The most common term for transformation puppets was “Metamorphoses”, but this was rapidly extended to cover all the variety acts that generally form a separate section of the programme, and which around 1800 were known as the “ballet”. “Mechanikus” Schűtz from Potsdam on his bills in the 1820s advertised a production of Doctor Faust with “apparitions” (see Faust). The show ended with a “great ballet”. The term “ballet” derives from the use of the verb “ballare” in Italian, which literally means to dance, but was extended to mean “perform” with puppets. In this section of the programme there was no dialogue and the figures moved or did their act to music. The “ballet” began with a collection of characters executing dances in national costume and was followed by an acrobat performing on the rope and then by a hen which laid an egg out of which emerged a large serpent “with very natural movements”. In addition there was a series of “new flying machines” and transformations.
Different sorts of trick and transformation figures found their way into the dramatic action when necessary. The Bonecos de Santo Aleixo in Portugal had a John the Baptist puppet that could be decapitated, and the same idea continues in Sicily today where some of the Saracen soldiers have a mechanism that allows the head to be chopped off. In Sicily in the pupi theatres the enchantress Alcina has three heads – a beautiful woman, an old hag and death. This triple head is contained within a hood and turning the control rod allows the appropriate face to be seen. In ferocious battle scenes with the pupi, giant champions often have their heads split open, whilst a Saracen warrior may be literally cleft from stem to stern (and the two halves even dance around the stage separately). A similar mechanism was very popular in English marionette pantomimes of the later 19th century, when the policeman was the usual victim to be pulled in half by Clown and Pantaloon.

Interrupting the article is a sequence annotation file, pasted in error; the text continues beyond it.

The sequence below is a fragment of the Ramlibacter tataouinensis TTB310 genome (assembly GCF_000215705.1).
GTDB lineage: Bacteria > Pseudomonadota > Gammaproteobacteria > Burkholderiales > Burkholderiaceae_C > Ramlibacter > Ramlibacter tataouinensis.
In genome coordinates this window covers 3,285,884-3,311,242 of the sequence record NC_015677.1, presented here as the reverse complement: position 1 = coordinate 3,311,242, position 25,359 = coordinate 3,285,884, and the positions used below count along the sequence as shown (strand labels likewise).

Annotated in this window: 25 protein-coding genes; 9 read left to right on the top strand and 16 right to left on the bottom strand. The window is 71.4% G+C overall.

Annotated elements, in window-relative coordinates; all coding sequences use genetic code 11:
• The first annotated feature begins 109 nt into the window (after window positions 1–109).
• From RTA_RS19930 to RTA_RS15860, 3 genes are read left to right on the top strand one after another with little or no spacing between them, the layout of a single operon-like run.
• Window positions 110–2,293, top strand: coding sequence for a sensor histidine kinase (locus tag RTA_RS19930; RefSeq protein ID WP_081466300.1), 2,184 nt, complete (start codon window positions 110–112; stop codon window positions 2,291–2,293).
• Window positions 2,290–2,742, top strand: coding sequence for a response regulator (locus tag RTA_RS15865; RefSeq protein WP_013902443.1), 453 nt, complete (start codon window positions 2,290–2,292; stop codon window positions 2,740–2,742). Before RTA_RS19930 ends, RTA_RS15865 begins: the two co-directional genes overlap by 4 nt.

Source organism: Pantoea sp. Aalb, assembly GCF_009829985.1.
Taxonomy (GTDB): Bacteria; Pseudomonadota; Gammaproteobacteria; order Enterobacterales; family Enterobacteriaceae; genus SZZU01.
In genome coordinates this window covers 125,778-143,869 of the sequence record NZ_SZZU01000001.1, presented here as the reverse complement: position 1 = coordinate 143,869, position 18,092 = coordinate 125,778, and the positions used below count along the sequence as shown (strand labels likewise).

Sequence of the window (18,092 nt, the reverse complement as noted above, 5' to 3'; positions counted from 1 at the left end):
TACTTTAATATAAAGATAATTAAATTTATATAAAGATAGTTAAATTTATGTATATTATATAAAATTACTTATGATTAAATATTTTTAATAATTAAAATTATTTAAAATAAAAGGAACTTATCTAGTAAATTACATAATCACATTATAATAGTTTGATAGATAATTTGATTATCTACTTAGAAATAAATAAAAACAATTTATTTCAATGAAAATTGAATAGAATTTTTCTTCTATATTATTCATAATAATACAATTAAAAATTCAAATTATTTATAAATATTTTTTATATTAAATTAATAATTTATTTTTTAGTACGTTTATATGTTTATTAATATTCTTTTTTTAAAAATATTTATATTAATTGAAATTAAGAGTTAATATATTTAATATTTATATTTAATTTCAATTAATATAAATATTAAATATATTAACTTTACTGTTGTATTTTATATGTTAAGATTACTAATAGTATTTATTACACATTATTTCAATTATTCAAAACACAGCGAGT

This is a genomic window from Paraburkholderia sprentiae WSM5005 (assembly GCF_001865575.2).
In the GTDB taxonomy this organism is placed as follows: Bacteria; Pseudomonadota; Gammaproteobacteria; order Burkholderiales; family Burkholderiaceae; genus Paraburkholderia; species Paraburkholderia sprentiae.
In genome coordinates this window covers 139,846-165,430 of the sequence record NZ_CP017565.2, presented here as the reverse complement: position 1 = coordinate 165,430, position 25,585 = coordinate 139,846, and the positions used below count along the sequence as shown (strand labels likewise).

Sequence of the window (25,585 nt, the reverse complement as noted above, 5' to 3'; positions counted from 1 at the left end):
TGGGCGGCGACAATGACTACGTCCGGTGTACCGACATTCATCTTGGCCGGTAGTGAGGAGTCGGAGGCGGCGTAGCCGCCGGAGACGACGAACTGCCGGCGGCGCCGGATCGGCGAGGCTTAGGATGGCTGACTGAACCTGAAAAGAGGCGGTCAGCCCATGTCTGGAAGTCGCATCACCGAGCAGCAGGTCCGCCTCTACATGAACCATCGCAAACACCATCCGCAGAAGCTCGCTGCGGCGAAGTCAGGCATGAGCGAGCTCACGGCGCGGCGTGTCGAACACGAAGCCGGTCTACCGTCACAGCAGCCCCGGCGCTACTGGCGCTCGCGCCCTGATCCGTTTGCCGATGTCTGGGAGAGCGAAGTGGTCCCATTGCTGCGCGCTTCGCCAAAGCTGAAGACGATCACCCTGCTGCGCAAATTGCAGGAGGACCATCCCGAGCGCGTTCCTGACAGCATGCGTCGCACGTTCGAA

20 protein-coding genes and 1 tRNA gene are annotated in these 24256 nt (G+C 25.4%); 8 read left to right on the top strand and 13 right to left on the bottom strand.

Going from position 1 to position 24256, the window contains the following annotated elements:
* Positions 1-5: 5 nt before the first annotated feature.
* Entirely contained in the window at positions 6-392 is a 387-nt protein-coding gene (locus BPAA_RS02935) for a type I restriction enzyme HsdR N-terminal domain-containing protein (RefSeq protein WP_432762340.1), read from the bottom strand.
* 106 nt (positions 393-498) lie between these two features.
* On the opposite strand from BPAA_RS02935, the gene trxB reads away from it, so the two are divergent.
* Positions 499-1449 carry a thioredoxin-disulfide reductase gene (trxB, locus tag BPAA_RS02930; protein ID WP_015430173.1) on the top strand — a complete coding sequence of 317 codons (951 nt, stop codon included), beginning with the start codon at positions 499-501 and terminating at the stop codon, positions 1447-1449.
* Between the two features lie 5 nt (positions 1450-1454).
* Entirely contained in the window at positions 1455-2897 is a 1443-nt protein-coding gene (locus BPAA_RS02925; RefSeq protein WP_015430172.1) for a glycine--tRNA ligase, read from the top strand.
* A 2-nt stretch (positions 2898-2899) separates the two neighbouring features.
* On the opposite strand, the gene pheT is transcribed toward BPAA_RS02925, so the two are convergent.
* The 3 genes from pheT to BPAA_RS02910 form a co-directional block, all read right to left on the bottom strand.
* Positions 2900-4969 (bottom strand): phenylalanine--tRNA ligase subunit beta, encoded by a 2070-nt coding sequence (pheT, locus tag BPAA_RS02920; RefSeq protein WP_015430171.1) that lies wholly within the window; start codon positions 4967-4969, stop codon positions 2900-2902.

In Europe transformation figures were often flat cut-outs in painted metal or card. The transformation depended on releasing a flap which revealed a different figure underneath and also covered the lower half of the original one. An especially popular one, which also appeared as a three-dimensional marionette, was Madame Blanchard, the balloonist who met a spectacular death in 1819. As a marionette Mme Blanchard appeared as herself, then her two arms dropped off to become small figures, her skirts lifted over her head to become the balloon, revealing the basket hanging from what had been her waist, and the two little figures jumped into the basket and flew away. As a flat figure it was usually enough for the skirt flap to be raised to become the balloon. A variant of a metamorphosis with a flat figure can be found in the Turkish karagöz show where magic is an important component and a human can easily be transformed into an animal by rotating the head so that a new head that has been hidden between the shoulders takes the place of the human one.